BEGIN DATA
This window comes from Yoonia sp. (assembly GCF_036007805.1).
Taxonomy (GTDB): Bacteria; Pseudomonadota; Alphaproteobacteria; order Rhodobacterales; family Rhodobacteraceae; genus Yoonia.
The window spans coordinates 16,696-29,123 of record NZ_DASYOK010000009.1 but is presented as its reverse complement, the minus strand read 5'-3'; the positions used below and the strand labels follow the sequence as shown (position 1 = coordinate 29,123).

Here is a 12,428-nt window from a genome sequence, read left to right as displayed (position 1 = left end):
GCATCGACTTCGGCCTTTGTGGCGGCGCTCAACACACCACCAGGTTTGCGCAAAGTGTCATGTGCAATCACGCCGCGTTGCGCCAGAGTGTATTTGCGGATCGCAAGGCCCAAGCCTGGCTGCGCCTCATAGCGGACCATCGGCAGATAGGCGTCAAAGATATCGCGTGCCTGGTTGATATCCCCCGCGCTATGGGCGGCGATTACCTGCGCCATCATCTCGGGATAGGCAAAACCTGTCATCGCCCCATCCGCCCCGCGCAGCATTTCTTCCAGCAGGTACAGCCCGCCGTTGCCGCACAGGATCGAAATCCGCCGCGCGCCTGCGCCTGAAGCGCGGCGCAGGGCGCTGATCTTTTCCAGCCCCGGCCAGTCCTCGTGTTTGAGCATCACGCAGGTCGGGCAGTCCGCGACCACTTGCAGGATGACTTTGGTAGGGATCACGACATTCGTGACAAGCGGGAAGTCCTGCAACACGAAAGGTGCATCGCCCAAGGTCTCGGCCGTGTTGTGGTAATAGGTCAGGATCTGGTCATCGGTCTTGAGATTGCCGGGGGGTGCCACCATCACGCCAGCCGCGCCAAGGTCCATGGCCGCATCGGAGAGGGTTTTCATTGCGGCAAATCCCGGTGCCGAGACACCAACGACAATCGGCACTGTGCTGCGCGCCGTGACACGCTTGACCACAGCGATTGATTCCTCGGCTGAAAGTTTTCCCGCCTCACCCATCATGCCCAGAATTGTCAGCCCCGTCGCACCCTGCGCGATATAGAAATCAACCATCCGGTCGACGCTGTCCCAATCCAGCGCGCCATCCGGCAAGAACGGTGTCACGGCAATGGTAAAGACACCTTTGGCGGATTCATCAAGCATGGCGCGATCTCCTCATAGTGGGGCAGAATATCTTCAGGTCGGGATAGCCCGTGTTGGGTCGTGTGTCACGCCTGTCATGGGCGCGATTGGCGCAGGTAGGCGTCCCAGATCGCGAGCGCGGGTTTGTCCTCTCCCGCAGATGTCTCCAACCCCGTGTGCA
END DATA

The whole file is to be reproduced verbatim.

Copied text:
This window comes from Yoonia sp. (assembly GCF_036007805.1).
Taxonomy (GTDB): Bacteria; Pseudomonadota; Alphaproteobacteria; order Rhodobacterales; family Rhodobacteraceae; genus Yoonia.
The window spans coordinates 16,696-29,123 of record NZ_DASYOK010000009.1 but is presented as its reverse complement, the minus strand read 5'-3'; the positions used below and the strand labels follow the sequence as shown (position 1 = coordinate 29,123).

Here is a 12,428-nt window from a genome sequence, read left to right as displayed (position 1 = left end):
GCATCGACTTCGGCCTTTGTGGCGGCGCTCAACACACCACCAGGTTTGCGCAAAGTGTCATGTGCAATCACGCCGCGTTGCGCCAGAGTGTATTTGCGGATCGCAAGGCCCAAGCCTGGCTGCGCCTCATAGCGGACCATCGGCAGATAGGCGTCAAAGATATCGCGTGCCTGGTTGATATCCCCCGCGCTATGGGCGGCGATTACCTGCGCCATCATCTCGGGATAGGCAAAACCTGTCATCGCCCCATCCGCCCCGCGCAGCATTTCTTCCAGCAGGTACAGCCCGCCGTTGCCGCACAGGATCGAAATCCGCCGCGCGCCTGCGCCTGAAGCGCGGCGCAGGGCGCTGATCTTTTCCAGCCCCGGCCAGTCCTCGTGTTTGAGCATCACGCAGGTCGGGCAGTCCGCGACCACTTGCAGGATGACTTTGGTAGGGATCACGACATTCGTGACAAGCGGGAAGTCCTGCAACACGAAAGGTGCATCGCCCAAGGTCTCGGCCGTGTTGTGGTAATAGGTCAGGATCTGGTCATCGGTCTTGAGATTGCCGGGGGGTGCCACCATCACGCCAGCCGCGCCAAGGTCCATGGCCGCATCGGAGAGGGTTTTCATTGCGGCAAATCCCGGTGCCGAGACACCAACGACAATCGGCACTGTGCTGCGCGCCGTGACACGCTTGACCACAGCGATTGATTCCTCGGCTGAAAGTTTTCCCGCCTCACCCATCATGCCCAGAATTGTCAGCCCCGTCGCACCCTGCGCGATATAGAAATCAACCATCCGGTCGACGCTGTCCCAATCCAGCGCGCCATCCGGCAAGAACGGTGTCACGGCAATGGTAAAGACACCTTTGGCGGATTCATCAAGCATGGCGCGATCTCCTCATAGTGGGGCAGAATATCTTCAGGTCGGGATAGCCCGTGTTGGGTCGTGTGTCACGCCTGTCATGGGCGCGATTGGCGCAGGTAGGCGTCCCAGATCGCGAGCGCGGGTTTGTCCTCTCCCGCAGATGTCTCCAACCCCGTGTGCA